Answer: Iodamoeba buetschlii
I thought this was a fun example of a relatively common parasite seen with an uncommon preparation. It's nice to see that an alternative stain such as Papanicoloau still allows for morphologic identification of the intestinal amebae.
The key morphologic features of this case are the small size of the organisms (primarily cysts, and possibly one trophozoite), nucleus with large karysome and lack of peripheral chromatin, and large cytoplasmic vacuole in the cytoplasm of the cyst form. As Florida Fan mentioned, the large glycogen-filled vacuole would be deeply stained with iodine if we had a wet mount preparation.
Some of you wanted to understand the basis for the Pap-stained anal/rectal smears, given that this is not something usually performed by the microbiology lab. The purpose is to exam for squamous cell dysplasia and carcinoma secondary to Human Papillomavirus infection - the same type of exam used for female cervical smears. Anal/rectal smears are usually done in the MSM population (men who have sex with men) - particularly when they engage in unprotected anal intercourse which puts them at risk for a variety of infections. Of course, when we exam smears from this source, we are bound to detect the occasional intestinal parasite as a incidental finding!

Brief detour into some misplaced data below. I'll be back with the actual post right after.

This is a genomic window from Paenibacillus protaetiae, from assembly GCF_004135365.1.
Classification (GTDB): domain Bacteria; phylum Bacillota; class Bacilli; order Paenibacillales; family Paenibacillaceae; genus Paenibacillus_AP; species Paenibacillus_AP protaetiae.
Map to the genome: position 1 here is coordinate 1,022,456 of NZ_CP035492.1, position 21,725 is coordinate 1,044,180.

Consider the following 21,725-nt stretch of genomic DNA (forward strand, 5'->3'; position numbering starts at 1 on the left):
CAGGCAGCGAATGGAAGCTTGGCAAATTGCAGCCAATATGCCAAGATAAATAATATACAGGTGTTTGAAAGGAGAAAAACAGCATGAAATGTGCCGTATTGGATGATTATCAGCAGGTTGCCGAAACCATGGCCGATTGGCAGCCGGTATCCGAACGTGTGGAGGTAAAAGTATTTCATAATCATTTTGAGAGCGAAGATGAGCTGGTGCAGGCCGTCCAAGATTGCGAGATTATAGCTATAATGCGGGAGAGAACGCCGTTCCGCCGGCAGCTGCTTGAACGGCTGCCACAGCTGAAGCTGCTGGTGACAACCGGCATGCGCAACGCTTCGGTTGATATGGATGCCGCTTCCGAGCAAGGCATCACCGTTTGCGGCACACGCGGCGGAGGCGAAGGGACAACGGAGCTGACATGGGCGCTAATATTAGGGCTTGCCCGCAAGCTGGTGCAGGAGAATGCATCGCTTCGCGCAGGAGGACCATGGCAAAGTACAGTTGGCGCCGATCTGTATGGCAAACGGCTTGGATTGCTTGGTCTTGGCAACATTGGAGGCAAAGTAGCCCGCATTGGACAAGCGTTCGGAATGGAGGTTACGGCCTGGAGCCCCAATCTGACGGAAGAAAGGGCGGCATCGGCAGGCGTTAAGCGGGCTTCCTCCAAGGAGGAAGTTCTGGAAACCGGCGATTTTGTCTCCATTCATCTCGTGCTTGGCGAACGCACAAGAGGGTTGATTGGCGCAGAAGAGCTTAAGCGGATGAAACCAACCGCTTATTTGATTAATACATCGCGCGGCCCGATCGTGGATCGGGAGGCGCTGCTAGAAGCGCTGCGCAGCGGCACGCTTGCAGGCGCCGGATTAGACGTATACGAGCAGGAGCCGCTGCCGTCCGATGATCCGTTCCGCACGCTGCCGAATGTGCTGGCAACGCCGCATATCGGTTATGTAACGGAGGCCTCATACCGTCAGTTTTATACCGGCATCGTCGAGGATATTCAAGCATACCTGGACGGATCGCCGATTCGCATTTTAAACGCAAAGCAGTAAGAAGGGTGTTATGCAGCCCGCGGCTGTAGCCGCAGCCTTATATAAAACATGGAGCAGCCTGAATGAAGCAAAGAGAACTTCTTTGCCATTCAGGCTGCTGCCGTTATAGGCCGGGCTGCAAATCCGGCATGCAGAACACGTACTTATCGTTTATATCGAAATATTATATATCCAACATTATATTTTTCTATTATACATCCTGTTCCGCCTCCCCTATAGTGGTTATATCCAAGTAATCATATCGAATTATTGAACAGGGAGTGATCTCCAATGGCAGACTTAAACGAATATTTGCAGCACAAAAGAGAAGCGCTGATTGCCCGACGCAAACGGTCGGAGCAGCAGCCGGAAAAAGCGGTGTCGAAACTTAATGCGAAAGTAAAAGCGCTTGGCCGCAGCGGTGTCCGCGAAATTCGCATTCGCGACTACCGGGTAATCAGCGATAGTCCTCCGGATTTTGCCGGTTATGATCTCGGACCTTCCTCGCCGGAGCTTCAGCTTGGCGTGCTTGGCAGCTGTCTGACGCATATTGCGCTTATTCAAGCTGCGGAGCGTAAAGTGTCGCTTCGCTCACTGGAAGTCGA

I published a similar case a few years back with some colleagues which you can read HERE.